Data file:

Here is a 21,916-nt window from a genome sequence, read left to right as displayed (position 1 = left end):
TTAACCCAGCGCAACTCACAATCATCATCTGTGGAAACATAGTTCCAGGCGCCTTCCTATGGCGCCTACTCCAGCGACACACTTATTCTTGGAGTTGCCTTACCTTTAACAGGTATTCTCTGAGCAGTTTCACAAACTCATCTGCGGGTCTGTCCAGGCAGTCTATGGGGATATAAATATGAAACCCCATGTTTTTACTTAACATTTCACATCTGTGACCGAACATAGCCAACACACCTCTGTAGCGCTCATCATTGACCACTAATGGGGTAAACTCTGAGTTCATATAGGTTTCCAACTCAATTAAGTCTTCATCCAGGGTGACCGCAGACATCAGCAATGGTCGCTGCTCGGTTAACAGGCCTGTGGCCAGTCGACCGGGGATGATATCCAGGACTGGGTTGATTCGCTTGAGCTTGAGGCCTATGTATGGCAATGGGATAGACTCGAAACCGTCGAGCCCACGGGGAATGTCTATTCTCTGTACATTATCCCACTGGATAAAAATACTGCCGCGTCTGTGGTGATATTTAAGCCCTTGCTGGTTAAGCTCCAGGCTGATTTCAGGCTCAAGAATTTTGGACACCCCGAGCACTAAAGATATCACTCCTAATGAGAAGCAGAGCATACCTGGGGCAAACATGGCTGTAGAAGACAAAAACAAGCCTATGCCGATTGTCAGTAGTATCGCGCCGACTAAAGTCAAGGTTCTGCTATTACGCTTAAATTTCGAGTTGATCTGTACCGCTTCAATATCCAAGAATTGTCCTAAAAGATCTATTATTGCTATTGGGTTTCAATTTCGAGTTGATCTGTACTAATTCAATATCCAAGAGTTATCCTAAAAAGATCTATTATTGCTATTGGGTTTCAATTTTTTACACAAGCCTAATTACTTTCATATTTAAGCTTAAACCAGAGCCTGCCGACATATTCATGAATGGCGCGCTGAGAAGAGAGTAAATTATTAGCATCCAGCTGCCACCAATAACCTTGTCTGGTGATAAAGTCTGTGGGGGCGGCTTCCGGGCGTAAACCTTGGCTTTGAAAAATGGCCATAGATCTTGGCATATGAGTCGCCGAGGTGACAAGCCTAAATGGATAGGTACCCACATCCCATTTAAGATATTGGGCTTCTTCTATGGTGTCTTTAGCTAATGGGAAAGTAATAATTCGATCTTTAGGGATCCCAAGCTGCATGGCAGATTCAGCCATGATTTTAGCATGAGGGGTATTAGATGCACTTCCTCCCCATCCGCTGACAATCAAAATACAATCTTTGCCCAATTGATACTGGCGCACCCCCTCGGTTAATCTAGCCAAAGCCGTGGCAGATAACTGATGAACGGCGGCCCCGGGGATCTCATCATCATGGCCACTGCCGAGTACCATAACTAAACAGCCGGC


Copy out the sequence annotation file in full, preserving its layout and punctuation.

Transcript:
Here is a 21,916-nt window from a genome sequence, read left to right as displayed (position 1 = left end):
TTAACCCAGCGCAACTCACAATCATCATCTGTGGAAACATAGTTCCAGGCGCCTTCCTATGGCGCCTACTCCAGCGACACACTTATTCTTGGAGTTGCCTTACCTTTAACAGGTATTCTCTGAGCAGTTTCACAAACTCATCTGCGGGTCTGTCCAGGCAGTCTATGGGGATATAAATATGAAACCCCATGTTTTTACTTAACATTTCACATCTGTGACCGAACATAGCCAACACACCTCTGTAGCGCTCATCATTGACCACTAATGGGGTAAACTCTGAGTTCATATAGGTTTCCAACTCAATTAAGTCTTCATCCAGGGTGACCGCAGACATCAGCAATGGTCGCTGCTCGGTTAACAGGCCTGTGGCCAGTCGACCGGGGATGATATCCAGGACTGGGTTGATTCGCTTGAGCTTGAGGCCTATGTATGGCAATGGGATAGACTCGAAACCGTCGAGCCCACGGGGAATGTCTATTCTCTGTACATTATCCCACTGGATAAAAATACTGCCGCGTCTGTGGTGATATTTAAGCCCTTGCTGGTTAAGCTCCAGGCTGATTTCAGGCTCAAGAATTTTGGACACCCCGAGCACTAAAGATATCACTCCTAATGAGAAGCAGAGCATACCTGGGGCAAACATGGCTGTAGAAGACAAAAACAAGCCTATGCCGATTGTCAGTAGTATCGCGCCGACTAAAGTCAAGGTTCTGCTATTACGCTTAAATTTCGAGTTGATCTGTACCGCTTCAATATCCAAGAATTGTCCTAAAAGATCTATTATTGCTATTGGGTTTCAATTTCGAGTTGATCTGTACTAATTCAATATCCAAGAGTTATCCTAAAAAGATCTATTATTGCTATTGGGTTTCAATTTTTTACACAAGCCTAATTACTTTCATATTTAAGCTTAAACCAGAGCCTGCCGACATATTCATGAATGGCGCGCTGAGAAGAGAGTAAATTATTAGCATCCAGCTGCCACCAATAACCTTGTCTGGTGATAAAGTCTGTGGGGGCGGCTTCCGGGCGTAAACCTTGGCTTTGAAAAATGGCCATAGATCTTGGCATATGAGTCGCCGAGGTGACAAGCCTAAATGGATAGGTACCCACATCCCATTTAAGATATTGGGCTTCTTCTATGGTGTCTTTAGCTAATGGGAAAGTAATAATTCGATCTTTAGGGATCCCAAGCTGCATGGCAGATTCAGCCATGATTTTAGCATGAGGGGTATTAGATGCACTTCCTCCCCATCCGCTGACAATCAAAATACAATCTTTGCCCAATTGATACTGGCGCACCCCCTCGGTTAATCTAGCCAAAGCCGTGGCAGATAACTGATGAACGGCGGCCCCGGGGATCTCATCATCATGGCCACTGCCGAGTACCATAACTAAACAGCCGGC